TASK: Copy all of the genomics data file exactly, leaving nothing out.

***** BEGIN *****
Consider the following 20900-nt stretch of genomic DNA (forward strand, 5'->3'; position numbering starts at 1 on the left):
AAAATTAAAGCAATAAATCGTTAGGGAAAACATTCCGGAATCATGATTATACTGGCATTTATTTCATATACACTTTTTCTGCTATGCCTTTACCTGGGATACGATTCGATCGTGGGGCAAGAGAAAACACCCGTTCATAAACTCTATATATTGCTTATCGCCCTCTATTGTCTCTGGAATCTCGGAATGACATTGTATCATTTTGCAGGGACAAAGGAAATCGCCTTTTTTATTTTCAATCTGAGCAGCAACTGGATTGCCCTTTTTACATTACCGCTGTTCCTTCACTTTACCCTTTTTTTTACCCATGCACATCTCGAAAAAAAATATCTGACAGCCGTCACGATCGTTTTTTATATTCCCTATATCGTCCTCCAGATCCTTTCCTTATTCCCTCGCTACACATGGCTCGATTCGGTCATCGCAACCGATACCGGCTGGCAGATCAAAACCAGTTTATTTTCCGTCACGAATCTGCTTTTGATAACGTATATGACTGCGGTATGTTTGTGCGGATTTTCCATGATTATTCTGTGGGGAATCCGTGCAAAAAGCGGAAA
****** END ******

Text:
Consider the following 20900-nt stretch of genomic DNA (forward strand, 5'->3'; position numbering starts at 1 on the left):
AAAATTAAAGCAATAAATCGTTAGGGAAAACATTCCGGAATCATGATTATACTGGCATTTATTTCATATACACTTTTTCTGCTATGCCTTTACCTGGGATACGATTCGATCGTGGGGCAAGAGAAAACACCCGTTCATAAACTCTATATATTGCTTATCGCCCTCTATTGTCTCTGGAATCTCGGAATGACATTGTATCATTTTGCAGGGACAAAGGAAATCGCCTTTTTTATTTTCAATCTGAGCAGCAACTGGATTGCCCTTTTTACATTACCGCTGTTCCTTCACTTTACCCTTTTTTTTACCCATGCACATCTCGAAAAAAAATATCTGACAGCCGTCACGATCGTTTTTTATATTCCCTATATCGTCCTCCAGATCCTTTCCTTATTCCCTCGCTACACATGGCTCGATTCGGTCATCGCAACCGATACCGGCTGGCAGATCAAAACCAGTTTATTTTCCGTCACGAATCTGCTTTTGATAACGTATATGACTGCGGTATGTTTGTGCGGATTTTCCATGATTATTCTGTGGGGAATCCGTGCAAAAAGCGGAAA